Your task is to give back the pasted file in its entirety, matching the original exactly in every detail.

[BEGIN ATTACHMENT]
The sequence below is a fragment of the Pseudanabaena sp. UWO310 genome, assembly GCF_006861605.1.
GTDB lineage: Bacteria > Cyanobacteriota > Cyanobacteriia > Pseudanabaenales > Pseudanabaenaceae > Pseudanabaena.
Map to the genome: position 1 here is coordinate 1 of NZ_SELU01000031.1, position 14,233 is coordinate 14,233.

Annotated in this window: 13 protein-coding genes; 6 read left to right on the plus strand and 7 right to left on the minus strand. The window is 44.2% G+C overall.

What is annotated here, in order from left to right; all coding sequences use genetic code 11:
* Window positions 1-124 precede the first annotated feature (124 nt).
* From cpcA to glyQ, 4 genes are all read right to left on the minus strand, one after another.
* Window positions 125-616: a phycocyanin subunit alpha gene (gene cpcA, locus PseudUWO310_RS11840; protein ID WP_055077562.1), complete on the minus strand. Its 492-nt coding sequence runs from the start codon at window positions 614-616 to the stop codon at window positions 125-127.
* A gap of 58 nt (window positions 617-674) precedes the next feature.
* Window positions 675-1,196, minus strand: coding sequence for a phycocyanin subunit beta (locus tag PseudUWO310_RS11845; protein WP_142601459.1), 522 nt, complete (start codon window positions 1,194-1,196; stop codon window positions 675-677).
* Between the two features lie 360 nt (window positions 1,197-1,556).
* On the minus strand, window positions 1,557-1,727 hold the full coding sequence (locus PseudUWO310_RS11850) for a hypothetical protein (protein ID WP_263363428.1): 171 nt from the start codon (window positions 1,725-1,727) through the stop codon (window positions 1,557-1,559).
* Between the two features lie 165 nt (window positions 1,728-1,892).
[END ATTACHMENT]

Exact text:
The sequence below is a fragment of the Pseudanabaena sp. UWO310 genome, assembly GCF_006861605.1.
GTDB lineage: Bacteria > Cyanobacteriota > Cyanobacteriia > Pseudanabaenales > Pseudanabaenaceae > Pseudanabaena.
Map to the genome: position 1 here is coordinate 1 of NZ_SELU01000031.1, position 14,233 is coordinate 14,233.

Annotated in this window: 13 protein-coding genes; 6 read left to right on the plus strand and 7 right to left on the minus strand. The window is 44.2% G+C overall.

What is annotated here, in order from left to right; all coding sequences use genetic code 11:
* Window positions 1-124 precede the first annotated feature (124 nt).
* From cpcA to glyQ, 4 genes are all read right to left on the minus strand, one after another.
* Window positions 125-616: a phycocyanin subunit alpha gene (gene cpcA, locus PseudUWO310_RS11840; protein ID WP_055077562.1), complete on the minus strand. Its 492-nt coding sequence runs from the start codon at window positions 614-616 to the stop codon at window positions 125-127.
* A gap of 58 nt (window positions 617-674) precedes the next feature.
* Window positions 675-1,196, minus strand: coding sequence for a phycocyanin subunit beta (locus tag PseudUWO310_RS11845; protein WP_142601459.1), 522 nt, complete (start codon window positions 1,194-1,196; stop codon window positions 675-677).
* Between the two features lie 360 nt (window positions 1,197-1,556).
* On the minus strand, window positions 1,557-1,727 hold the full coding sequence (locus PseudUWO310_RS11850) for a hypothetical protein (protein ID WP_263363428.1): 171 nt from the start codon (window positions 1,725-1,727) through the stop codon (window positions 1,557-1,559).
* Between the two features lie 165 nt (window positions 1,728-1,892).